NHS launches campaign to attract Armed Forces veterans to AHP roles

Running until March 2025, the plan is part of the Long Term Workforce Plan’s efforts to raise awareness of the 14 AHP professions

Published: 13 May 2024 Careers

NHS England has stepped up its national campaign to recruit former Armed Forces members into the health service as Allied Health Professionals.

Following a successful webinar showcasing the occupational therapy profession last month (17 April), NHS England is planning further events to cover the remaining 13 Allied Health Professions (AHPs), running until March 2025.

The drive comes as part of the NHS Long Term Workforce Plan, encouraging both serving and retired armed forces personnel and their families to consider a career in the health service. It supports the Workforce Plan’s ambition to have 71,000 more allied health professionals in place by 2036/37.

'Fulfilling new careers'

Paul Chapman, allied health profession programme manager at NHS England, said: “Former members of the Armed Forces looking to join the NHS are a huge asset to the health service. 

“We recognise the skills they bring and the value they provide, and we want to make it as easy as possible for them to find new roles and make the transition.

“We are confident we can provide them with the support they need to build fulfilling new careers where they can make a real difference to people’s lives.”

Each year at least 12,000 military personnel leave their roles in the armed forces for a variety of reasons, with many of them looking to switch careers after completing their service, a spokesperson for NHS England explained.

“Their transferable skills, including leadership, resilience and compassion, leave them with much to offer the NHS, and many already meet the entry requirements to undertake a suitable training programme,” they added.

'An exciting and valuable career'

Universities across England are now hosting a series of open days, giving attendees virtual, real-time insights into the various careers on offer.

The first such event showcased occupational therapy careers, hosted at Guys and St Thomas’ NHS Foundation Trust and was broadcast across five different university campuses.

Sandra Noonan, chief AHP at Guy’s and St Thomas’ NHS Foundation Trust, said: “Allied Health Professionals are an essential part of our health service – helping to treat, rehabilitate and improve the lives of our patients. By taking part in this new initiative, we hope to support members of the Armed Forces community to consider an exciting and valuable career as an AHP, where they can make a difference to the lives of many people.”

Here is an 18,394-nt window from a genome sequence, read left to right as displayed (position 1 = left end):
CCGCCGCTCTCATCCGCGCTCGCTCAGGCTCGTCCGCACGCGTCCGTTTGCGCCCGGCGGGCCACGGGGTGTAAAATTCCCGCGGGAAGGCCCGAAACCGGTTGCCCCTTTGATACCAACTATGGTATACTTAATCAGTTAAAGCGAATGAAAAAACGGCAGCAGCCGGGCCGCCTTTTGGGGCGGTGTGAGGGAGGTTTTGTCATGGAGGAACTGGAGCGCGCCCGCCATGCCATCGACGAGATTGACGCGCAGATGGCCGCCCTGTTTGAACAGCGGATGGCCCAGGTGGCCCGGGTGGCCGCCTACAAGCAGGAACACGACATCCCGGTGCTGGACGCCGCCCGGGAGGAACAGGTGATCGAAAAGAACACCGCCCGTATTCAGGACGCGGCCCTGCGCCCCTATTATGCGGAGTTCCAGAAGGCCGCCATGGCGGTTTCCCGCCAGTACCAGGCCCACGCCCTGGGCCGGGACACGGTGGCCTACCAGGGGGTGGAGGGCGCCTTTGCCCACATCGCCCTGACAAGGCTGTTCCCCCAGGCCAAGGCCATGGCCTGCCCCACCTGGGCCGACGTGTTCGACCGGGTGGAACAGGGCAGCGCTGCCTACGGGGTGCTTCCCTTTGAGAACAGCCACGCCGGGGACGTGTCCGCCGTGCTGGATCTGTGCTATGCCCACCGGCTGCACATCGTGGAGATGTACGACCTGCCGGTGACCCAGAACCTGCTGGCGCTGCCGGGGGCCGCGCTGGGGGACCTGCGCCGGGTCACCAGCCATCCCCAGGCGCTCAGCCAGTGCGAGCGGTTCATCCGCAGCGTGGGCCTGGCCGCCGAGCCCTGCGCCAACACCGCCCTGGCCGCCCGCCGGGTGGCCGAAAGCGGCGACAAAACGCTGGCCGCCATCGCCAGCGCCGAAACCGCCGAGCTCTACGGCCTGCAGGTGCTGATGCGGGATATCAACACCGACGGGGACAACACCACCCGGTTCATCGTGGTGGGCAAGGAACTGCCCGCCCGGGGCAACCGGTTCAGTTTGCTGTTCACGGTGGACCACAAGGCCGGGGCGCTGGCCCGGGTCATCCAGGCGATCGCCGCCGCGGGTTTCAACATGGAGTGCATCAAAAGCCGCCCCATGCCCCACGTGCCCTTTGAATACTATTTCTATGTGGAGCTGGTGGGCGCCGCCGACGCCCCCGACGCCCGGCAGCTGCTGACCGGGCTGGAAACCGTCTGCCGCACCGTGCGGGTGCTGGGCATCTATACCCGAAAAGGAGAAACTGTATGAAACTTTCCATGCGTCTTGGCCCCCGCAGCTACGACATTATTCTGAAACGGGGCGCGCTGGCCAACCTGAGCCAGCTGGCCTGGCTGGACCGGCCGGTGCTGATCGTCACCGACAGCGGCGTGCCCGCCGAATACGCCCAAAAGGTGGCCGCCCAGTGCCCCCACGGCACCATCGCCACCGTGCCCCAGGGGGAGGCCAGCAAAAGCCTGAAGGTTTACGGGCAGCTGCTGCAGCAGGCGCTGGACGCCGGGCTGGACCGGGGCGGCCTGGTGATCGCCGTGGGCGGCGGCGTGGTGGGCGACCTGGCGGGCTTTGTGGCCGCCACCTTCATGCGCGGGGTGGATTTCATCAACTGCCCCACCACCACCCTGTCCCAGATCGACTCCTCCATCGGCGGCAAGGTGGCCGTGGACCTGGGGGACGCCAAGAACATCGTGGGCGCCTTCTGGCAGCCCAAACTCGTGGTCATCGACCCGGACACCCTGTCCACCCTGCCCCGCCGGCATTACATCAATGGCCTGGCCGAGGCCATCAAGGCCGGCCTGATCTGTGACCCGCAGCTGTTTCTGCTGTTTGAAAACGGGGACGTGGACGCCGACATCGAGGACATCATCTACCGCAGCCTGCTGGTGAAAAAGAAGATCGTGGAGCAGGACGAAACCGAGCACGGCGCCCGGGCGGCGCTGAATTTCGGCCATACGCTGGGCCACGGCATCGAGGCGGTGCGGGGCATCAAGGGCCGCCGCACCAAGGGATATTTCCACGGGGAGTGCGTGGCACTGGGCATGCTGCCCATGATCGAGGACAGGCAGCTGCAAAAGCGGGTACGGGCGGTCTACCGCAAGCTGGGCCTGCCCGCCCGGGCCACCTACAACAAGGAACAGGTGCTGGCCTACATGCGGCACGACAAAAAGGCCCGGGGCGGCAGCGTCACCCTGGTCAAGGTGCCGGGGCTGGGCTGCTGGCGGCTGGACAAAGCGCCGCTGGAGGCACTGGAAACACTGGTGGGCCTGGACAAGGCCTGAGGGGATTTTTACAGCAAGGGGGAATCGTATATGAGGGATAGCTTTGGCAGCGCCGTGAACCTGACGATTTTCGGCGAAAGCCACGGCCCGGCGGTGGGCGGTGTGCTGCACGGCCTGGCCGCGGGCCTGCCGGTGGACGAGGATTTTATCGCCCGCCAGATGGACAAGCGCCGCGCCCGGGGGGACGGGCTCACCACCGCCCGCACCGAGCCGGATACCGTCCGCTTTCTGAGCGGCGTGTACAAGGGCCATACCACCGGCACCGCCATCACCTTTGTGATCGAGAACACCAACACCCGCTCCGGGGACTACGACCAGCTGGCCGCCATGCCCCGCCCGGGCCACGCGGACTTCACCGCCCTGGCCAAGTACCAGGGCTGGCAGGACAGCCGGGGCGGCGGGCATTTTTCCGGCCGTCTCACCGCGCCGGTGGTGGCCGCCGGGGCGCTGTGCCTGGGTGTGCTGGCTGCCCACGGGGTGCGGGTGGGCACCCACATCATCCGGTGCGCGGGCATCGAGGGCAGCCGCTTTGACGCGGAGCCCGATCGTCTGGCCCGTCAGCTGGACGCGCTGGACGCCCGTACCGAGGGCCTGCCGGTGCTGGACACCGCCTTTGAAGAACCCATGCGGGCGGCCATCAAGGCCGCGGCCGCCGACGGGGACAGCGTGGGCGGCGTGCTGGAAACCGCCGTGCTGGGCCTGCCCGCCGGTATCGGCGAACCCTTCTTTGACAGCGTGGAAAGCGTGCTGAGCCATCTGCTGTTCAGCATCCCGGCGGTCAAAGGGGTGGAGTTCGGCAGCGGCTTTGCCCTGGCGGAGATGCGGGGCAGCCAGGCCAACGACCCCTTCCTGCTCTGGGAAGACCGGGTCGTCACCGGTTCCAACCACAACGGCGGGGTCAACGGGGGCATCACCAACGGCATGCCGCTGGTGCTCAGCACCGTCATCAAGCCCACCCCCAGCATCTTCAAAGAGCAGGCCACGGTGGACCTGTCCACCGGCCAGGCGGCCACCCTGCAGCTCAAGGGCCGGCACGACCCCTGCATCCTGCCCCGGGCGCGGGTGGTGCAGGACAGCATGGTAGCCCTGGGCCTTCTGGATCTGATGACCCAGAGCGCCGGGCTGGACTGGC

Attendees heard stories from those with lived experience of moving from an armed forces career to being an AHP, and were able to watch an occupational therapist treat patients in real time from the point of view of a clinician wearing a headset. A second clinician was available to describe what their colleague was doing through a separate audio feed.

'A fantastic depth of skills'

Allied health professions make up the third largest workforce in the NHS, behind doctors and nurses, and range from dietitians, radiographers and paramedics to podiatrists, orthotists, operating department practitioners and others.

Navina Evans, chief workforce officer at NHS England, said: “This campaign is a fantastic example of the NHS finding new and innovative ways to showcase the brilliant careers on offer in the NHS – with armed force recruits able to experience different roles in real time before deciding if it is a career they would like to pursue. 

“Growing the number of allied health professionals in the NHS is a key part of the NHS Long Term Workforce Plan - and our ambition is to increase the number of these professionals by around 70,000.

“To succeed in this goal and build a workforce which is fit for the future, we need to recruit staff from a wide range of backgrounds and former armed service personnel offer a fantastic depth of skills that are suited to these professions.” 

Dr Andrew Murrison, minister for defence people and families said: “The UK's Armed Forces have some of the very best people in the workforce. I want our people to stay in defence but their personal qualities, skills and experience make them highly attractive to any organisation. NHS England's campaign offers new and rewarding opportunities to service leavers looking for a career within our health service.”

(Image: British Army medics, by Matt Cardy/Getty Images)